Proposed laws were put to the Victoria Parliament this week that resulted in a win for animal welfare in Victoria, a state located in Southeastern Australia, after the Animal Justice Party pushed for the Family Violence Protection Act 2008 to recognize pets as victims of domestic violence.
Dr. Liz Walker, RSPCA Victoria CEO, stated in an interview with Mirage News that family violence and animal abuse are well documented in both research as well as RSPCA inspector experience.
Numerous studies have shown that in households experiencing domestic violence and abuse, there is also a high probability of animal abuse. While the proposed changes aim to better protect animals in violent homes, importantly, they also recognise that victims often do not leave abusive situations for fear of abandoning their animals. Pets are an important part of the family, so making it easier for victims to leave unsafe situations with their pets is a huge step forward.
The motion, which passed unanimously on March 3, will allot more funding to support animal victims of family violence and will include the care of pets that many refused to leave behind. Victims statistics show one in three will stay in abusive relationships because they don’t want to leave their pets behind and half of abused women report their abuser had injured or killed a precious pet.
This is a good read by an abused victim named only as “Jenna.”
You kind of feel like you are trapped, because you don’t want to leave a part of your family behind. When you experience family violence you are isolated from your friends and family and your world becomes very small.
Animal Justice Party Leader Andy Meddick told ABC.net.au how the Victorian Parliamentary action will affect the abused and their pets stating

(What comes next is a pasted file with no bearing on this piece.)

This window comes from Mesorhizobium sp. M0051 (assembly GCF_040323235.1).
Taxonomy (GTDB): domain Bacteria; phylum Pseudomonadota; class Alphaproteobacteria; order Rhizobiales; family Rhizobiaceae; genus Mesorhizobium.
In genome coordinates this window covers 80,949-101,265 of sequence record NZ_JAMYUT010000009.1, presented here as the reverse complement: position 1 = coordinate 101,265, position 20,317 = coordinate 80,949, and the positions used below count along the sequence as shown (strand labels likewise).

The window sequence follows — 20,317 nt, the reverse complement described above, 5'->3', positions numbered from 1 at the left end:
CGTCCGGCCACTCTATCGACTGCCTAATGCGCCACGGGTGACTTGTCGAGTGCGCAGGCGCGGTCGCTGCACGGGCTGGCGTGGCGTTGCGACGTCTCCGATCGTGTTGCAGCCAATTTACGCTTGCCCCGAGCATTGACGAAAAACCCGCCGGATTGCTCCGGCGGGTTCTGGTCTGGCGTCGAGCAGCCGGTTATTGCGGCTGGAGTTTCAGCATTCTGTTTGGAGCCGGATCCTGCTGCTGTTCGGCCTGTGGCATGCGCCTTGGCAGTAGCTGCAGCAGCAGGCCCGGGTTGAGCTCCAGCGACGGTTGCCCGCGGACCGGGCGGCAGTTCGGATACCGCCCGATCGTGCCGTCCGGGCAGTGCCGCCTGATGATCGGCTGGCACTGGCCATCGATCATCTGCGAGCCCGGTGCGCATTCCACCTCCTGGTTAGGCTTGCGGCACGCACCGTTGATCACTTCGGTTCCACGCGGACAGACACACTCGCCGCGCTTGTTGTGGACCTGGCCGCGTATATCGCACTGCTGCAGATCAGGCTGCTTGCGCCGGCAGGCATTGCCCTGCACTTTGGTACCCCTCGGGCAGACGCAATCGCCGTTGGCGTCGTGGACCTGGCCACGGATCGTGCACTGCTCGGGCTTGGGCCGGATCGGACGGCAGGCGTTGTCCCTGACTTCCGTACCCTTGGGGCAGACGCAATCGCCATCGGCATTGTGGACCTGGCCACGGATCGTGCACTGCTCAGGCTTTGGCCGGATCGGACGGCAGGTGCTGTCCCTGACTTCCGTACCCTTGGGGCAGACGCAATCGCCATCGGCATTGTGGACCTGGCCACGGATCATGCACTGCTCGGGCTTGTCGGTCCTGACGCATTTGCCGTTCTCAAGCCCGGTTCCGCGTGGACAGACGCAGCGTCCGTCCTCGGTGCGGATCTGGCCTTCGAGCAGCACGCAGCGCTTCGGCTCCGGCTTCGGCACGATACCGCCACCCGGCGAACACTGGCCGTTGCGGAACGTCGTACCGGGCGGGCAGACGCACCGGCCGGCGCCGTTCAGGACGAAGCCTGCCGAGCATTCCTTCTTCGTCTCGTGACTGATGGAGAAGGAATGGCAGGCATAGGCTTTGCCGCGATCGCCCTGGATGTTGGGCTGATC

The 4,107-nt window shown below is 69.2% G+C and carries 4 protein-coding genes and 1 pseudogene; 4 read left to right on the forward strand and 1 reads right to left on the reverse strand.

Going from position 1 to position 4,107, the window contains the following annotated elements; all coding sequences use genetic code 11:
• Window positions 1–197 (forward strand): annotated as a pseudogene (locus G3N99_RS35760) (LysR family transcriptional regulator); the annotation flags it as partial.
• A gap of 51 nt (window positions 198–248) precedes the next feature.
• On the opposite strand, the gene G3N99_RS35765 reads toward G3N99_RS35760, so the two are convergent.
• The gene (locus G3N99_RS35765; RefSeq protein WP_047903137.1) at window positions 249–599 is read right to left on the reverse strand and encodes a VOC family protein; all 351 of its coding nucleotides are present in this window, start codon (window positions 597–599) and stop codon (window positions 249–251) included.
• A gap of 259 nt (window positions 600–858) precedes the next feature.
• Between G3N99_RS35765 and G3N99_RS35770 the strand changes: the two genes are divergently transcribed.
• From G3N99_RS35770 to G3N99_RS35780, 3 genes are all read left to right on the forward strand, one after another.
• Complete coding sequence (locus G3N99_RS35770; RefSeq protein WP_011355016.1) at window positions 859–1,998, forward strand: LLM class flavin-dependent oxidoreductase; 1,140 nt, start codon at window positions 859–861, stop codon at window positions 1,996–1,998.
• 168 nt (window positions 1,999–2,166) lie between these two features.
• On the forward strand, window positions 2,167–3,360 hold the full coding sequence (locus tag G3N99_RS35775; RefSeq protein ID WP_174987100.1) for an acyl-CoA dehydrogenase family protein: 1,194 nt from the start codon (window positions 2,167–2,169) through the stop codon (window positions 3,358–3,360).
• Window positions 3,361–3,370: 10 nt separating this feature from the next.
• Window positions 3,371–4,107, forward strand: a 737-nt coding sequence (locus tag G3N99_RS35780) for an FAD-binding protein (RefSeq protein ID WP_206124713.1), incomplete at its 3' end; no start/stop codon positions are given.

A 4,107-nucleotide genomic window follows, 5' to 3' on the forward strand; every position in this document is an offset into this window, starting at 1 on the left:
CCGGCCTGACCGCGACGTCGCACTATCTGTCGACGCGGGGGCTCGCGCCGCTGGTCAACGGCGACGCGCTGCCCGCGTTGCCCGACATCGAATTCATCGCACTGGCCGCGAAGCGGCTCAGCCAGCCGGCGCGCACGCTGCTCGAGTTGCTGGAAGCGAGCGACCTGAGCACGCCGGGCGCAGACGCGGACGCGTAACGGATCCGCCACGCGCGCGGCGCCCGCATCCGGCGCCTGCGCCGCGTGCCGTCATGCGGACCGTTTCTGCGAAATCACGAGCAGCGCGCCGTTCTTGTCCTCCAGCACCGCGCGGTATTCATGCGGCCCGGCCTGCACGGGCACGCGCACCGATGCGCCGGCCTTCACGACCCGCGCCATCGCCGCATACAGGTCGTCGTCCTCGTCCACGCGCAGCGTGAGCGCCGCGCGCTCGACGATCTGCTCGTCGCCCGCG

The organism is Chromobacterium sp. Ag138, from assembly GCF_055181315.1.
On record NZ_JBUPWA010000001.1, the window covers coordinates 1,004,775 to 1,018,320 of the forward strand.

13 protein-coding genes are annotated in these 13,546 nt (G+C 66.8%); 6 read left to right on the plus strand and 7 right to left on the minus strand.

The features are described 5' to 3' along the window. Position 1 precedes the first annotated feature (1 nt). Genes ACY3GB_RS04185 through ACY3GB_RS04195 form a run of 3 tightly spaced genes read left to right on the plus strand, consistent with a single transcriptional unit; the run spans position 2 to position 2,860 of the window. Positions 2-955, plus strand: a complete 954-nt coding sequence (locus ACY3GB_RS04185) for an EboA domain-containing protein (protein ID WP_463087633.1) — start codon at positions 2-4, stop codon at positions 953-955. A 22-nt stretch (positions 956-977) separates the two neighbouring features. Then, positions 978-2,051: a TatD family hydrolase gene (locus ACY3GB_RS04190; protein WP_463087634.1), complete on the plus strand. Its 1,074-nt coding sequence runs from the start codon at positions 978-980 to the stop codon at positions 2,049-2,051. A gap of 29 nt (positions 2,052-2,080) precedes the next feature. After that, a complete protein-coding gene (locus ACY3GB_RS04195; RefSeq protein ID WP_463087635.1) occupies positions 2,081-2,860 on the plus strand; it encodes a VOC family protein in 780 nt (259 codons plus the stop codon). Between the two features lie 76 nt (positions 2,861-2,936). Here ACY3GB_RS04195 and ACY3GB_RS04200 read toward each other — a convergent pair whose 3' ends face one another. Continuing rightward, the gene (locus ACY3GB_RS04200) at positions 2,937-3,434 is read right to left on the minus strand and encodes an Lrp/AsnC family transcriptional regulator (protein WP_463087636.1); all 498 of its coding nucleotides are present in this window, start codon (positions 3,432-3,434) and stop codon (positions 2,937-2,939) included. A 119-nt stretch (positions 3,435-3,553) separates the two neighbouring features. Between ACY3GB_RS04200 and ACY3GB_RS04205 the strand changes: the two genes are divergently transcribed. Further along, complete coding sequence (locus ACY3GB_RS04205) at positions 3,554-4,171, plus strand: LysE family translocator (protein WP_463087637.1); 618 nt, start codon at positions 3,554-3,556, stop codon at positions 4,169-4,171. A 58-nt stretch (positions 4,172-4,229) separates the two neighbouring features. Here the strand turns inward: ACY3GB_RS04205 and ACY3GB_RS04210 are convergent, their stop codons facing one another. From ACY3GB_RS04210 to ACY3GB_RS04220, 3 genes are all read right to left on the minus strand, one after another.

Often we find women feel like they have to stay in violent relationships because their pet is registered to the male in the family. [The proposed changes] will automatically move the ownership to the person trying to flee that situation.
Walker believes veterinarians, community service workers and other frontline staff should be trained in what to look for in cases of domestic violence and how a pet in the family may be suffering from abuse. She also believes emergency shelters should either allow pets or a place should be available where the animal will be safe.
State and territory legislation will allow for companion animals to be listed on restraining orders, granting them the same protection as the person being abused.
RSPCA Victoria posted a statement on their Facebook page saying “in a win for animal and human welfare, pets will now be recognised as victims of family violence as an Animal Justice Party motion proposing changes to Victoria’s family violence laws passed unanimously in Parliament today. “
The RSPCA Victoria provided boarding funds for 148 animals during the 2019-2020 financial year. More on the Family Violence Protection Act of 2008 can be found here.
Note: I’ve chosen Kyle as the feature photo for this article because he witnessed the murder of his owner. He’s now a famous Instagram star as well as having his own Facebook page as well as a website where he educates his fans on criminal domestic violence. More on the RSPCA Victoria can be found here.